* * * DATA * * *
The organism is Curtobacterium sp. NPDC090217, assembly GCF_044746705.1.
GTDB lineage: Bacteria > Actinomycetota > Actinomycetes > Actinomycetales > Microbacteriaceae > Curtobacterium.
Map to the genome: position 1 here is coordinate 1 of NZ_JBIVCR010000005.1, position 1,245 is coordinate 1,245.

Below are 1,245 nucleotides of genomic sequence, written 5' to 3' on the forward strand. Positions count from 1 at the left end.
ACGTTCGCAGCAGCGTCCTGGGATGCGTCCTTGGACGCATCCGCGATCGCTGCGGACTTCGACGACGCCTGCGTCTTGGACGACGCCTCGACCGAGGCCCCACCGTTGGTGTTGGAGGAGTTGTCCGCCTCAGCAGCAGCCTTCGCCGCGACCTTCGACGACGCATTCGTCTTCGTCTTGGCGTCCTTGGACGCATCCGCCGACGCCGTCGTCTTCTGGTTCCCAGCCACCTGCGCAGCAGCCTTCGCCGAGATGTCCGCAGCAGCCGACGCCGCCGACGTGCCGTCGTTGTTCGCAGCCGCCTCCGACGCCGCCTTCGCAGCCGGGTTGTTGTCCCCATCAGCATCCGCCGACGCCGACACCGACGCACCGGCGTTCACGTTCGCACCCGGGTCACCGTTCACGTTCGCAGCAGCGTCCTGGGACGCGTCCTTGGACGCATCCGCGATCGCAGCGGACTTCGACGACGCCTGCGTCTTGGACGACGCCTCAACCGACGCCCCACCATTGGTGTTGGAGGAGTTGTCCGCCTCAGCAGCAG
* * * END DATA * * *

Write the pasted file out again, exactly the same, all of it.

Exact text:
The organism is Curtobacterium sp. NPDC090217, assembly GCF_044746705.1.
GTDB lineage: Bacteria > Actinomycetota > Actinomycetes > Actinomycetales > Microbacteriaceae > Curtobacterium.
Map to the genome: position 1 here is coordinate 1 of NZ_JBIVCR010000005.1, position 1,245 is coordinate 1,245.

Below are 1,245 nucleotides of genomic sequence, written 5' to 3' on the forward strand. Positions count from 1 at the left end.
ACGTTCGCAGCAGCGTCCTGGGATGCGTCCTTGGACGCATCCGCGATCGCTGCGGACTTCGACGACGCCTGCGTCTTGGACGACGCCTCGACCGAGGCCCCACCGTTGGTGTTGGAGGAGTTGTCCGCCTCAGCAGCAGCCTTCGCCGCGACCTTCGACGACGCATTCGTCTTCGTCTTGGCGTCCTTGGACGCATCCGCCGACGCCGTCGTCTTCTGGTTCCCAGCCACCTGCGCAGCAGCCTTCGCCGAGATGTCCGCAGCAGCCGACGCCGCCGACGTGCCGTCGTTGTTCGCAGCCGCCTCCGACGCCGCCTTCGCAGCCGGGTTGTTGTCCCCATCAGCATCCGCCGACGCCGACACCGACGCACCGGCGTTCACGTTCGCACCCGGGTCACCGTTCACGTTCGCAGCAGCGTCCTGGGACGCGTCCTTGGACGCATCCGCGATCGCAGCGGACTTCGACGACGCCTGCGTCTTGGACGACGCCTCAACCGACGCCCCACCATTGGTGTTGGAGGAGTTGTCCGCCTCAGCAGCAG